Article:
The Flip Wilson ShoweBook - 2008
When The Flip Wilson Show debuted on NBC in 1970, the major legislative victories of the civil rights movement had been won, but the broadcast airwaves were far from integrated. A handful of shows featured black leading characters, but none had quite reached the top spot of the Nielsen ratings. By 1971, however, Wilson's "old-fashioned" comedy-variety hour was a bonafide hit, and in January 1972 Time magazine declared Wilson "TV's First Black Superstar." In this volume, Meghan Sutherland examines how The Flip Wilson Show succeeded in the volatile racial and economic milieu of the early 1970s and how its success shaped the prevailing codes of black performance and political discourse on television.
In particular, Sutherland examines the ambivalence that pervades discussions of Wilson's outlandish performance style-discussions that generally treat the question of whether his characters lampooned or simply reprised the stereotypes of minstrelsy as a problem for reception studies. Sutherland argues that this ambivalence was actually the basis of the show's wide appeal, and must thus be understood as an aesthetic strategy rather than as a mere effect of different viewers' interpretations. Along these same lines, she asserts that Wilson used the non-naturalistic aesthetics of variety performance in order to mount a critique of "realist" race sitcoms of the period, on the one hand, and the discourse of authentic masculinity that accompanied the rise of Black Power, on the other. Finally, she considers how the show used its integrated studio audience to stage the reconstitution of one, big, happy broadcast audience after the social, racial, and political upheavals of the late 1960s.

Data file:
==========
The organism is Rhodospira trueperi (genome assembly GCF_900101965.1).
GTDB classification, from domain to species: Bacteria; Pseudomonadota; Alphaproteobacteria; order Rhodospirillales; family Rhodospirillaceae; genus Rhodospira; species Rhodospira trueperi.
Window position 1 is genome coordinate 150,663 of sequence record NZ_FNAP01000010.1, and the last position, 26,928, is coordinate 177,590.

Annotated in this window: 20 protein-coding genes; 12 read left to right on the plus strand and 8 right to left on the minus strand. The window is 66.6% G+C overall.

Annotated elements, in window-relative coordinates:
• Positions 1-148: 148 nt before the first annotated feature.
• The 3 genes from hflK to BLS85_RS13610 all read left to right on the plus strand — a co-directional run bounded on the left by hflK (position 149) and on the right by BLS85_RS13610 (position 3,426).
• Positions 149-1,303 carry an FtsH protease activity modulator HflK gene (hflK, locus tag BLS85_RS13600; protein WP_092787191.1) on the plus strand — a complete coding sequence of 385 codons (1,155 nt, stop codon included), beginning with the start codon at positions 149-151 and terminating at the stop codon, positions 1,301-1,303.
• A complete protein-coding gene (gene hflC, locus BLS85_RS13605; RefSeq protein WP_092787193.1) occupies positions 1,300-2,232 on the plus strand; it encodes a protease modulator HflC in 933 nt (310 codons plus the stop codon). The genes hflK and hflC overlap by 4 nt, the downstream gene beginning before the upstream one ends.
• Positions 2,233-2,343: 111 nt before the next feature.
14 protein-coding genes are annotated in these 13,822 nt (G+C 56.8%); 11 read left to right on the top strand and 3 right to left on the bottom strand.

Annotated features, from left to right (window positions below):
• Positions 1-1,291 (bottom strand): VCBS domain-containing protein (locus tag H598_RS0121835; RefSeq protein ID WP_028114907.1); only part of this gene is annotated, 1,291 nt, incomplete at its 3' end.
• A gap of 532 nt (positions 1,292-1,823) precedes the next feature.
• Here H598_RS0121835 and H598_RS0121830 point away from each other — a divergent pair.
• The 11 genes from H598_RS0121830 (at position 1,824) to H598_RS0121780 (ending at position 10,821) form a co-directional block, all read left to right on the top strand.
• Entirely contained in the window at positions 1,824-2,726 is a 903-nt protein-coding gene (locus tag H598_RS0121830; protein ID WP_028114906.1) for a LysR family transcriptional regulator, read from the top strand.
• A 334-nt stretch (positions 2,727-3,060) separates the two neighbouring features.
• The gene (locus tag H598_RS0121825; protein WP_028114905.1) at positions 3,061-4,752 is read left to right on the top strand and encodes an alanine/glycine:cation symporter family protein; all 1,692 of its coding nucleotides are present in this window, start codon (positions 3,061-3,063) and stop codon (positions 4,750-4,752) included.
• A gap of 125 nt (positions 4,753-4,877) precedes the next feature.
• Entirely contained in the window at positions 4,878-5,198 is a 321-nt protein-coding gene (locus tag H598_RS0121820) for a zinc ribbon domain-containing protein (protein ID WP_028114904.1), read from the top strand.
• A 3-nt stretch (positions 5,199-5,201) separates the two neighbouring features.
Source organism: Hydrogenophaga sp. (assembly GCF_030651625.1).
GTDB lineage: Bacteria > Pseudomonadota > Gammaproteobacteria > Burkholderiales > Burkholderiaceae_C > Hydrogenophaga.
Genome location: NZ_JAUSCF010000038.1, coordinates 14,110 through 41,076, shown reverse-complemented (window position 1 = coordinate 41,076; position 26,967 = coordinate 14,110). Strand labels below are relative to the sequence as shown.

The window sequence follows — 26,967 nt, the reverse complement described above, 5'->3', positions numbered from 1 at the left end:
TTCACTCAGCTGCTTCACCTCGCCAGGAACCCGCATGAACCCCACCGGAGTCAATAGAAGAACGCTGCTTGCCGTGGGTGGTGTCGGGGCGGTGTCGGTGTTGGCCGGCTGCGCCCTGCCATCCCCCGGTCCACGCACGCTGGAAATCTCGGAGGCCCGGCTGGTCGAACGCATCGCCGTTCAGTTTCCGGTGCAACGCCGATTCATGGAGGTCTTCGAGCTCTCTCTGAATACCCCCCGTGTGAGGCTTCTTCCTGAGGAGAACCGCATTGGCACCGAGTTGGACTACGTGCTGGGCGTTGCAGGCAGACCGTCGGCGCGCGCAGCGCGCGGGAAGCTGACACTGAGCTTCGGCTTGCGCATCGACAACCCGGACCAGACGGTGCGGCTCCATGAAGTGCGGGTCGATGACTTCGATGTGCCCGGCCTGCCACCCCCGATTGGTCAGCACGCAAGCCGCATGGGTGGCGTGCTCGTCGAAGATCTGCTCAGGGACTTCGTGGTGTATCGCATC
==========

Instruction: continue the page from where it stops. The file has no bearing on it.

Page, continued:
The Flip Wilson Show is the most detailed study of Wilson's variety show in its cultural and institutional context. This volume elucidates the characteristics of the variety genre that continue to make it a popular medium for political discourse in fractious social moments. In this way, it offers a fresh approach to understanding the enduring importance of the variety genre for black comedians-from Richard Pryor to the Wayans Brothers to Dave Chappelle-and for television in general. Scholars of film and television studies will appreciate this newest addition to the TV Milestones Series.